The overstretched Mumbai policemen with no formal training to handle a situation as calamitous as this do their best to counter the terrorists. It is eventually left to the commandos belatedly flown in from Delhi to liberate the property. Hotel Mumbai touches upon the lack of preparedness among agencies charged with protecting our cities and on the inadequacy of the security infrastructure and intelligence gathering. But that isn't the film's prime area of concern. The big picture remains just a sideshow.
The narrative puts the spotlight on Oberoi, the only figure in the film who is modelled on a real individual, besides the selfless Arjun and a handful of foreign guests - American architect David Duncan (Arnie Hammer), his British-Muslim heiress wife Zahra (Nazanin Boniadi), who check into the hotel with their infant son and nanny Sally (Tilda Cobham-Hervey), and Vasili (Jason Isaacs), a cynical former Russian special forces agent.
On the face of it, Hotel Mumbai is a conventional thriller "based on true events". It does well not to seek big-bang 'impact' at the expense of the strain of realism that keeps the tension alive all through its two hours and a bit. It does not overreach. A large part of the power of this overarching narrative of dark deeds and heroic acts, of hate (engendered by indoctrination) and resistance (fuelled by the human instinct for survival and valour) stems from the fact that the 26/11 terror attack is difficult to forget and watching it unfold on the screen, even if in a somewhat fictionalized form, is instantly cathartic.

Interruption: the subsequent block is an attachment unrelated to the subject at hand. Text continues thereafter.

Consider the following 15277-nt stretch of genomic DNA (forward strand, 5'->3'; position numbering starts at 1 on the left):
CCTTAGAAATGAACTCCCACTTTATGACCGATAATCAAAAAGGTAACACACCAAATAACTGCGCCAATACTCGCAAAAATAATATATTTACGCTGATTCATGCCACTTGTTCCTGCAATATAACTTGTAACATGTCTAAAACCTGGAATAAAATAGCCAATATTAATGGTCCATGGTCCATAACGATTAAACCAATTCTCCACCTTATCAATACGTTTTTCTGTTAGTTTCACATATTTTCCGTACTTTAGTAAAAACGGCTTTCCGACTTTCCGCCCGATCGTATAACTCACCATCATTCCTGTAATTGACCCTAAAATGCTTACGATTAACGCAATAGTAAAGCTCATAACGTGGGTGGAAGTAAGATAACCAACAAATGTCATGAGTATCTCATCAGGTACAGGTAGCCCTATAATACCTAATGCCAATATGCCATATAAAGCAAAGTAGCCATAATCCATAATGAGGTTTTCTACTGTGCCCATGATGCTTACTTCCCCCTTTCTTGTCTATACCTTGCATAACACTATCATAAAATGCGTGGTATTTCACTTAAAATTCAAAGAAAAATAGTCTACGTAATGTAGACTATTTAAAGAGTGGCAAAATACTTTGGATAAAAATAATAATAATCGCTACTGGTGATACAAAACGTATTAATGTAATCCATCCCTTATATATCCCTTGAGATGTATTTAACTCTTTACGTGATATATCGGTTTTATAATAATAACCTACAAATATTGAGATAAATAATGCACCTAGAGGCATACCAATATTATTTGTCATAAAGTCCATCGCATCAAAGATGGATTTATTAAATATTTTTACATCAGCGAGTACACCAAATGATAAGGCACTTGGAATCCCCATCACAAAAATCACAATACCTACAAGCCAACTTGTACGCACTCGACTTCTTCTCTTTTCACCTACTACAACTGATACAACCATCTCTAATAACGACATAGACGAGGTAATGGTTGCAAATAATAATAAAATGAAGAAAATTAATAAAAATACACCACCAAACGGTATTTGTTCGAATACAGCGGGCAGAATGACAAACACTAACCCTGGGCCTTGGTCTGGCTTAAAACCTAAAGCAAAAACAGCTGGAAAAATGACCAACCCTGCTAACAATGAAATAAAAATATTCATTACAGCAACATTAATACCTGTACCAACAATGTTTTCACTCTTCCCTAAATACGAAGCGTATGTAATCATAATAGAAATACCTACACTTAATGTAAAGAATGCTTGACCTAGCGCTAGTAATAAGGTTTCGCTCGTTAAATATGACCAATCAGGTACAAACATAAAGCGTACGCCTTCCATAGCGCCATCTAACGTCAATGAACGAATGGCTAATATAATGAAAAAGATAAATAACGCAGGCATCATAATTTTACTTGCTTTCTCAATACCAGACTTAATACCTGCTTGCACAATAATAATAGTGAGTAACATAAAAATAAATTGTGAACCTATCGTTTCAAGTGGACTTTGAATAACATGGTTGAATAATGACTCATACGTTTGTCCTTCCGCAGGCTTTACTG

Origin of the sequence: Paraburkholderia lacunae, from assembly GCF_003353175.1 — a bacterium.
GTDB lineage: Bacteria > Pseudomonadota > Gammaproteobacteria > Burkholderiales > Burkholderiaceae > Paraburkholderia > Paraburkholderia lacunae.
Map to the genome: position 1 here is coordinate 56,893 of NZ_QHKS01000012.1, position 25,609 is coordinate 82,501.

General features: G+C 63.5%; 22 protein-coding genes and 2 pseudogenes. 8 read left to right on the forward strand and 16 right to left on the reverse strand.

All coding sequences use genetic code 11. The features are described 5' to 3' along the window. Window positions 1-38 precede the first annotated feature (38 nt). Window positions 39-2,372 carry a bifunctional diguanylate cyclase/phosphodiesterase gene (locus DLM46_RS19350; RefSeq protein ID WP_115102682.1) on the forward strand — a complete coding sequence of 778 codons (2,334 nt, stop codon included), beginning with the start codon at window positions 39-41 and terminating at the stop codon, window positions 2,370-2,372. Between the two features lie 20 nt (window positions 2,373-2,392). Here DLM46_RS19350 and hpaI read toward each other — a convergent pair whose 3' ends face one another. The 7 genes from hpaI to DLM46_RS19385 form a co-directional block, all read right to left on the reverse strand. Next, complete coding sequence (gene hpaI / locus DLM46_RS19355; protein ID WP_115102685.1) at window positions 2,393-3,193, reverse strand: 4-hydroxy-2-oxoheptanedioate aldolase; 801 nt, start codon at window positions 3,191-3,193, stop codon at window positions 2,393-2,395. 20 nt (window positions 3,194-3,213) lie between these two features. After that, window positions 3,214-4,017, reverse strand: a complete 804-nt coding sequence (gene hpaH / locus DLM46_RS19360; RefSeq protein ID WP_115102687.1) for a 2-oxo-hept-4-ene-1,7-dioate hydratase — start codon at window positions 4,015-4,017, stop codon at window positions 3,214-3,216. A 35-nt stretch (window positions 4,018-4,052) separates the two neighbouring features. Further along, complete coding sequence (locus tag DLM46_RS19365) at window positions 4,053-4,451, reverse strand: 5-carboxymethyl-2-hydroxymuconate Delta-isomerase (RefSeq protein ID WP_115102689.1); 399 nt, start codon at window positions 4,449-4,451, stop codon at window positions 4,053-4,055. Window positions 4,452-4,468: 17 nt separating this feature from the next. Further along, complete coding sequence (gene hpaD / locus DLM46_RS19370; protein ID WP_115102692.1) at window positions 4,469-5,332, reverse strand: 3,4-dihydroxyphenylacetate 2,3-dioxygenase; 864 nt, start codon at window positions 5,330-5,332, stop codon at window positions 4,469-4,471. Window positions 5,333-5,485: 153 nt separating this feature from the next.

Hotel Mumbai humanizes the drama to the point that the film is eventually as much about a dastardly act of terrorism as about unsuspecting people caught up in a harrowing situation and fighting their way through without the foggiest idea of what lies in store for them.
The young terrorists, who we initially see merely as brutal killers, are also allowed to evolve into real people with motives and vulnerabilities that are as easy to understand as they are to detest. Two of the men, Imran (Amandeep Singh) and Abdullah (Suhail Nayyar), receive a fair amount of footage and the two young actors make the most of the opportunity.
What the camera (DoP: Nick Remy Matthews) catches is both dynamic and immersive. It alternates between being an observer looking in from the outside and being an entity caught in the middle of the swirling action, moving from one to the other seamlessly. The editing (Peter McNulty) captures the pace and spirit of the action to perfection.
Dev Patel's character overshadows all the others, even the ones played by Arnie Hammer and Anupam Kher. He brings the right mix of stoicism and bewilderment to bear upon the role of a man who walks into the most dangerous situations without the slightest air of bravado. He is a man of substance because he does what is right even if it means putting his life on the line.
Kher plays Oberoi with confidence and empathy. However, his performance at times tilts ever so slightly towards Bollywood-style declamation. But that is only a minor aberration in a film that thrives on operating with a limited set of buttons and hitting them at will - and well.